The Musée de l’invisible is a new creative and research space dedicated to astral arts and cultures around the world. The project takes a particular interest in the incredible and the imperceptible, those little known and inexplicable realities that contribute to the artistic process.

Currently without permanent premises, the museum looks at other ways of experiencing and perceiving art. It is a mobile, cross-disciplinary project, which harks back to ancient traditions whilst remaining anchored in contemporary artistic, social, scientific, philosophical, and spiritual discourse.

The Musée de l’invisible is fundamentally trans-historic and cross-disciplinary. It should be seen as a laboratory celebrating the culture of the new millennium, in which the boundaries between different areas of human knowledge and realms of life are necessarily crossed and reconfigured.

With this in mind, it seems essential to revisit the question of the invisible. As a preferred medium for exploring this theme, contemporary art already plays a part in bringing this question to the fore. After all, has art not always been intimately linked to the many forms of the invisible?

Unaddressed for too long, the difficulty surrounding the invisible is even more pertinent in light of the latest discoveries on the limits of matter, space, and the mind. This is why the invisible in question here covers a spectrum that includes astrophysics and cognitive science, as well as phenomenology, ethno-psychology, metaphysics, and that science of the unexplained known as metapsychics.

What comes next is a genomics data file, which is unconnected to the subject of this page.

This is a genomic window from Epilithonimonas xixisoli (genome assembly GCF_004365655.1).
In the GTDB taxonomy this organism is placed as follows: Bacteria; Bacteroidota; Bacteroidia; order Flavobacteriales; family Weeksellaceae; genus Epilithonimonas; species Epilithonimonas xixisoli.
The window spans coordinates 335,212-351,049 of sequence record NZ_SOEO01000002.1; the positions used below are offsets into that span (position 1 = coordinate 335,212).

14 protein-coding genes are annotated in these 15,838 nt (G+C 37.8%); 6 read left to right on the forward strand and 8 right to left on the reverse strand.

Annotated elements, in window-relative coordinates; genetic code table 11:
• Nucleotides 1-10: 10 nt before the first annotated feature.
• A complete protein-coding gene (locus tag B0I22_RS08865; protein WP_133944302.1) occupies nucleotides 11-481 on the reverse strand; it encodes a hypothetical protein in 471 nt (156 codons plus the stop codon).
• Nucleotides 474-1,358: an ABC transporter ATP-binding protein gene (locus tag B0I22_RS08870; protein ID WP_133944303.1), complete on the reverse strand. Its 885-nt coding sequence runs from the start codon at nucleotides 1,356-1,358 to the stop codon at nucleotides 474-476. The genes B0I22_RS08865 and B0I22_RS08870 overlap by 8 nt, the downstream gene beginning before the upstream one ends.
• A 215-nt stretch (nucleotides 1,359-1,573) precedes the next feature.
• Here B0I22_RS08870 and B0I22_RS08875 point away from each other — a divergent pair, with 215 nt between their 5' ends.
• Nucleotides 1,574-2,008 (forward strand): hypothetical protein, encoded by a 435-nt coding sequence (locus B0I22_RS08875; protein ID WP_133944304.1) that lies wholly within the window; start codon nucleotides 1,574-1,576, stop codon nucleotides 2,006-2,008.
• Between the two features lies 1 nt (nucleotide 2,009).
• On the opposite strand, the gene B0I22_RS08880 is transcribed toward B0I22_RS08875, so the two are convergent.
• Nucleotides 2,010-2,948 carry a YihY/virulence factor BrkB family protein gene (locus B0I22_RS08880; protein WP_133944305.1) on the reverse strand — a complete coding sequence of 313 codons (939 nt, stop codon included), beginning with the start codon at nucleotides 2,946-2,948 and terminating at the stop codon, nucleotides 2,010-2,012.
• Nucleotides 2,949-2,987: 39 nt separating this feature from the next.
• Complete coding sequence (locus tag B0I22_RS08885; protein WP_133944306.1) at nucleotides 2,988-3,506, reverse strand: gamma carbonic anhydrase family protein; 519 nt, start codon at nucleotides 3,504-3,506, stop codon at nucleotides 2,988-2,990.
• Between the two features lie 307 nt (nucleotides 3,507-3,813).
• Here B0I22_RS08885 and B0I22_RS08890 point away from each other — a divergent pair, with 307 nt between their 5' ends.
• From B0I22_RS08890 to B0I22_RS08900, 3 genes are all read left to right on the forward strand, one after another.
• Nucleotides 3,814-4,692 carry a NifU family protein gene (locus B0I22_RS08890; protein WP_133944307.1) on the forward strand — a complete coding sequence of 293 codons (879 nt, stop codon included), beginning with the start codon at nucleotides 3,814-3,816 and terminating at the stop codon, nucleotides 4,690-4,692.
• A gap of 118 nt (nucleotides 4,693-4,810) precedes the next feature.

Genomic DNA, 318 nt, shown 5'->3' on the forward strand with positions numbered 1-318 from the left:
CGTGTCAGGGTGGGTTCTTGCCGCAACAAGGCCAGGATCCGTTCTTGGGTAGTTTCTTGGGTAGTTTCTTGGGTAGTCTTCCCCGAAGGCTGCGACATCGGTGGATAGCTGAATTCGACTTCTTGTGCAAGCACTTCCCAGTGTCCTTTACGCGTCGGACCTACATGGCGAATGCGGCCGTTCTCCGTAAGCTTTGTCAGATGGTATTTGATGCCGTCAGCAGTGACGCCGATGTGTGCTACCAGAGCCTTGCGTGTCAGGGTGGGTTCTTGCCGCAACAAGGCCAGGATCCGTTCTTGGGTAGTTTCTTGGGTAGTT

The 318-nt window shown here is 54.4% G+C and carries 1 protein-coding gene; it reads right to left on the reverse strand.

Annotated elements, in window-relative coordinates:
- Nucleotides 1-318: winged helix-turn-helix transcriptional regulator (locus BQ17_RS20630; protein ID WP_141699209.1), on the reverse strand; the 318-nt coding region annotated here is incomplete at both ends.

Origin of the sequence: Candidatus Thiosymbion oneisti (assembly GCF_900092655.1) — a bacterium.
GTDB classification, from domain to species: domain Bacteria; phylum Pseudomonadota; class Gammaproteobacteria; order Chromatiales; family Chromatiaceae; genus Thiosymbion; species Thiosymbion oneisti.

We are therefore called upon to readdress the inextricable links between the visible and the invisible in art, even looking at our most mythical experiences, which contain traces and memories of this connection. The Musée de l’invisible lies at the crossroads between different investigatory fields; its aim is to open new spaces of reflexion, action, and knowledge that bring together the public, artists, and researchers.

The opening ventures at the Musée de l’invisible thus allow us to re-examine the relationship between art and the invisible, through experimental projects. These include the research seminar, L’humain débordé (Self Overflowing), with Université Paris I Panthéon-Sorbonne, or L’académie de l’arbre (Tree Academy), whose mission is to help create a new cultural approach to trees, the environment, and living things.2 And, of course, the Astralis exhibition also addresses the visionary techniques employed by artists, through the theme of astral projection.

A growing number of contemporary artists are working on this theme, contributing to a greater extent than we may previously have realised. The Musée de l’invisible responds to this phenomenon by seeking to create a path of understanding, acceptance, and mediation for this profound cultural renewal, whilst offering new perspectives on the different worlds and visions proposed.

Based on a development association created in December 2012, the Musée de l’invisible is an evolving project, which will initially be mobile and temporary (particularly the temporary exhibitions and events). The Musée de l’invisible is a recognised “public service” project, and therefore qualifies for state support and tax exemptions.


Pascal Pique, fondateur du Musée de l’Invisible